Measuring Fitness

The basic premise is to measure fitness in a conceptually similar way to how we measure mass.  To measure mass we can use a scale to compare the effect of gravity on a test object to an object with an agreed upon mass, or we can compare the test object’s resistance to acceleration as compared to an object with an agreed upon mass.  These methods measure the ‘gravitational’ mass and ‘inertial mass’ respectively.

Gravitational Mass and Selection Fitness

Measuring an object’s gravitational mass requires a uniform gravitational field, e.g. the gravitational field at the surface of the earth.  The gravitational field accelerates things based upon how massive they are: the more massive an object is the greater the force that the gravitational field exerts.  To measure the mass of an object it is placed on one pan of a scale and pre-calibrated masses (objects of known mass) are placed on the other pan.  When the two pans are level the test object has an equivalent mass to the calibrated masses because they have equivalent forces being applied to them by the gravitational field.

To measure fitness we require a similar experimental setup.  First, a uniform gravitational field: according to the General Theory of Biological Relativity ecosystems create large natural selection fields.  A uniform natural selection field requires an ecosystem free from disturbances which could skew the reproductive rates of the organisms.  Secondly we would need organisms with a standard fitness.  A suitable organism would be easily clonable and of a fitness that we suspect our test organism to be near.  That organism’s fitness would be defined as one ‘biogram’ (or what you will).  Lastly we would need to see how the organisms fair in the ecosystem.  Their fitness will be proportional: if both proliferate (or die off) at the same rate, then their fitness will be equivalent, if one does much better than the other then it’s fitness will be proportionally higher.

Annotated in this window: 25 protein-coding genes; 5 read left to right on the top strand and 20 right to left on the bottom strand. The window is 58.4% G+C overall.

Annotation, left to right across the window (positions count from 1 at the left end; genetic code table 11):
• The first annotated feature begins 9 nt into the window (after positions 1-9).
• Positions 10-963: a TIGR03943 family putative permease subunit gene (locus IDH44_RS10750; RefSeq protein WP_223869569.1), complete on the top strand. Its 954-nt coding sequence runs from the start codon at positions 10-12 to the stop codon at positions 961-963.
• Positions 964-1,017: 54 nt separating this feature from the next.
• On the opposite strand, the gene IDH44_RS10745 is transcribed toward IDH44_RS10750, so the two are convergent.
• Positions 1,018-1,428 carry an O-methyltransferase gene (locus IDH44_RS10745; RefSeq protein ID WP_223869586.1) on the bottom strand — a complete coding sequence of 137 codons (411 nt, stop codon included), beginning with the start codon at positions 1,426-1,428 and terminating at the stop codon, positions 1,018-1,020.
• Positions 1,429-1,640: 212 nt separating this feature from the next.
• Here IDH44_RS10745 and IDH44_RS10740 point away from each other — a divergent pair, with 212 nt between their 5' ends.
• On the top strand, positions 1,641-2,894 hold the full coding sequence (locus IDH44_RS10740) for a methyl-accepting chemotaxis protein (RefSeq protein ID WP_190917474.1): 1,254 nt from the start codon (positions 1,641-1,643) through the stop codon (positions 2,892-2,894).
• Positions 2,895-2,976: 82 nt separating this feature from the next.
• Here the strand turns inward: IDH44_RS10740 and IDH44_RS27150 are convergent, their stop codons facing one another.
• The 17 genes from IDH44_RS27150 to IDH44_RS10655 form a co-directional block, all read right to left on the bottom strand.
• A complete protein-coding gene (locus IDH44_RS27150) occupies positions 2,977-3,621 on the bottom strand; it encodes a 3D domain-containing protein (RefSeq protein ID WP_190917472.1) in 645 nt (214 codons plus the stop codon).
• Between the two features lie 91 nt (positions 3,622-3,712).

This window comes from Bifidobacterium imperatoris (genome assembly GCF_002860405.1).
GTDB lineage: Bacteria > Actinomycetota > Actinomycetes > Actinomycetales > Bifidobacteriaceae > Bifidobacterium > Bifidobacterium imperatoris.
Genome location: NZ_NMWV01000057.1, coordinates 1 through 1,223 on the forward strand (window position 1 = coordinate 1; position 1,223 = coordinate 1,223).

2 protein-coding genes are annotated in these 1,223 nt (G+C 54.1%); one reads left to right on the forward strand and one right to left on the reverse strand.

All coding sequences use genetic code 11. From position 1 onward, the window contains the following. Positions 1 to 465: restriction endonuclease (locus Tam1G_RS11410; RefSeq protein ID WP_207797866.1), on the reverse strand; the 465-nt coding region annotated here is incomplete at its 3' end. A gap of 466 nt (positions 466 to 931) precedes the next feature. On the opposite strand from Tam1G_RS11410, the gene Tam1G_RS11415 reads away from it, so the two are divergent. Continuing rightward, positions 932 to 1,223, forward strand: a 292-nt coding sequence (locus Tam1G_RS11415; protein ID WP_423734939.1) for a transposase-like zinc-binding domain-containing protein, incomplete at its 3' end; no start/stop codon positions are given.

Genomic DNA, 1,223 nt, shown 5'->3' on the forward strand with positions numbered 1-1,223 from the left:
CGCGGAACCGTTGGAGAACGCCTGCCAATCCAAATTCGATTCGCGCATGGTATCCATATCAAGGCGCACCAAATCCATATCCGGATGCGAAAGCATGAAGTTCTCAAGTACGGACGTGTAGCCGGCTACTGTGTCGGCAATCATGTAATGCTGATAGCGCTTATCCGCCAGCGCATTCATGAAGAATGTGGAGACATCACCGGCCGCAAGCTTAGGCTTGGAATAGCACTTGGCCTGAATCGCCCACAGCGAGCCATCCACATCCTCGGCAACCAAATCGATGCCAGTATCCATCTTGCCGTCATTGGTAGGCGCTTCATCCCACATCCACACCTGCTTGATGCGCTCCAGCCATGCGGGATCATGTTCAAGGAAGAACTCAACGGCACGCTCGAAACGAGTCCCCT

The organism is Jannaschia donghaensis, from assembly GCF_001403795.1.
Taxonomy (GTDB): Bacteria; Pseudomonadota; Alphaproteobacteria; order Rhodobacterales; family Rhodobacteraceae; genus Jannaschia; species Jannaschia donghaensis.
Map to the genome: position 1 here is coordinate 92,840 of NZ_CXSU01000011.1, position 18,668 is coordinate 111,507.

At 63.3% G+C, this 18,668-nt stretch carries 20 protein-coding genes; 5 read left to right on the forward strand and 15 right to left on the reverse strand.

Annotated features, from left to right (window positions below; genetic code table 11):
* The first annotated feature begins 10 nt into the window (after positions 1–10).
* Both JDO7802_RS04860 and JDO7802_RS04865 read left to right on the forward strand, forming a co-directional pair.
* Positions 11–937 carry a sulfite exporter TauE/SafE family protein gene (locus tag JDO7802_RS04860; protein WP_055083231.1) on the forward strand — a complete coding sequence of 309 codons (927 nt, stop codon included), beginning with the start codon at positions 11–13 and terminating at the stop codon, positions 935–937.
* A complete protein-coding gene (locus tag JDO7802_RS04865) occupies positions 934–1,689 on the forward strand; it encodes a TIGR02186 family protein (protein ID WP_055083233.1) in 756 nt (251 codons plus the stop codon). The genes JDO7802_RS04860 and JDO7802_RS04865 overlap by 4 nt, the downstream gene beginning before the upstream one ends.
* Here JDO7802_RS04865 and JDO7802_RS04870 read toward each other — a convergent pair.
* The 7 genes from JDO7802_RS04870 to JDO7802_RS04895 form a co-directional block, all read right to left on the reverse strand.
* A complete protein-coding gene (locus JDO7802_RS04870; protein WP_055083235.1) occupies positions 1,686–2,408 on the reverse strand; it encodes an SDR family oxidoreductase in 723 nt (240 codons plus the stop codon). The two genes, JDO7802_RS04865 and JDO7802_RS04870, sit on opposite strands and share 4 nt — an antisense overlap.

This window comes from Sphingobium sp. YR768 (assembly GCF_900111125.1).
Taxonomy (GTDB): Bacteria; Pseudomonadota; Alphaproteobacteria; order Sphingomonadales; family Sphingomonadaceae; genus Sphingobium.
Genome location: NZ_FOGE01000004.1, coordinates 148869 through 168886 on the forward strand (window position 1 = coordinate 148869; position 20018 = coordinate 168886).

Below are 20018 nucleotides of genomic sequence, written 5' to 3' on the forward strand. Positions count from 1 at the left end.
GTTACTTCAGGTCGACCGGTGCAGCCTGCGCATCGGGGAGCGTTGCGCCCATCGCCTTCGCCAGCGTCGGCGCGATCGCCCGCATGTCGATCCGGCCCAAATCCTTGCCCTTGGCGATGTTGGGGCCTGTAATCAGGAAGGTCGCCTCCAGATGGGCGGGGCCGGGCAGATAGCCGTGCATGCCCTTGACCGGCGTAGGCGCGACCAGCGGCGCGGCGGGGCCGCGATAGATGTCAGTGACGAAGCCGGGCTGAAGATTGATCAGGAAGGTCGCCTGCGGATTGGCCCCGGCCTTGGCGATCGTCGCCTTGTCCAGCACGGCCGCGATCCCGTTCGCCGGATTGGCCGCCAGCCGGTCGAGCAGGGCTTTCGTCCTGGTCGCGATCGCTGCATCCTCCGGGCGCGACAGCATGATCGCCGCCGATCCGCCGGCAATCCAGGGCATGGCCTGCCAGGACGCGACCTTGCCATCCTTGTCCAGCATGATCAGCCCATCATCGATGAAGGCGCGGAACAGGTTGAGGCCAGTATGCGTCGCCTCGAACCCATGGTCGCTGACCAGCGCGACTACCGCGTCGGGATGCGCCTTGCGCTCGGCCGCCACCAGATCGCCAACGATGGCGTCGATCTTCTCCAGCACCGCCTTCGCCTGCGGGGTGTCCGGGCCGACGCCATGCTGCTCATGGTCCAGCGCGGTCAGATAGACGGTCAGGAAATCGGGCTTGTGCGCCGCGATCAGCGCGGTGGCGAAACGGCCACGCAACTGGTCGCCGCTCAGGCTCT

Inertial Mass and Survival Fitness

Measuring an object’s inertial mass is measuring how resistant it is to acceleration as compared to how resistant to acceleration an object of known mass is.  To measure inertial mass the test mass is attached to a spring clamped horizontally to a stable structure.  The mass and spring are then pulled to one side and let oscillate back and forth: the more massive the object, the slower oscillations.  The number of oscillations per unit of time can be compared to the oscillations per time of a known mass and thence the inertial mass can be calculated.

As above a controlled environment and an organism whose fitness is known (even if by definition) is needed.  However the organisms need to be ‘accelerated’ for this measurement.  According to the General Theory of Biological Relativity environmental conditions will dictate how a species changes over time.  Therefore to ‘accelerate’ a species a changing environment is needed.  Simply put: measuring ‘survival fitness’ is measuring how well an organism or species fairs in a changing environment.  For example a plant that can survive in a wide range of temperatures will be fitter than one that requires a narrow temperature range.  If a test plant proliferates and the benchmark organism withers under a temperature swing, the test organism has a greater fitness.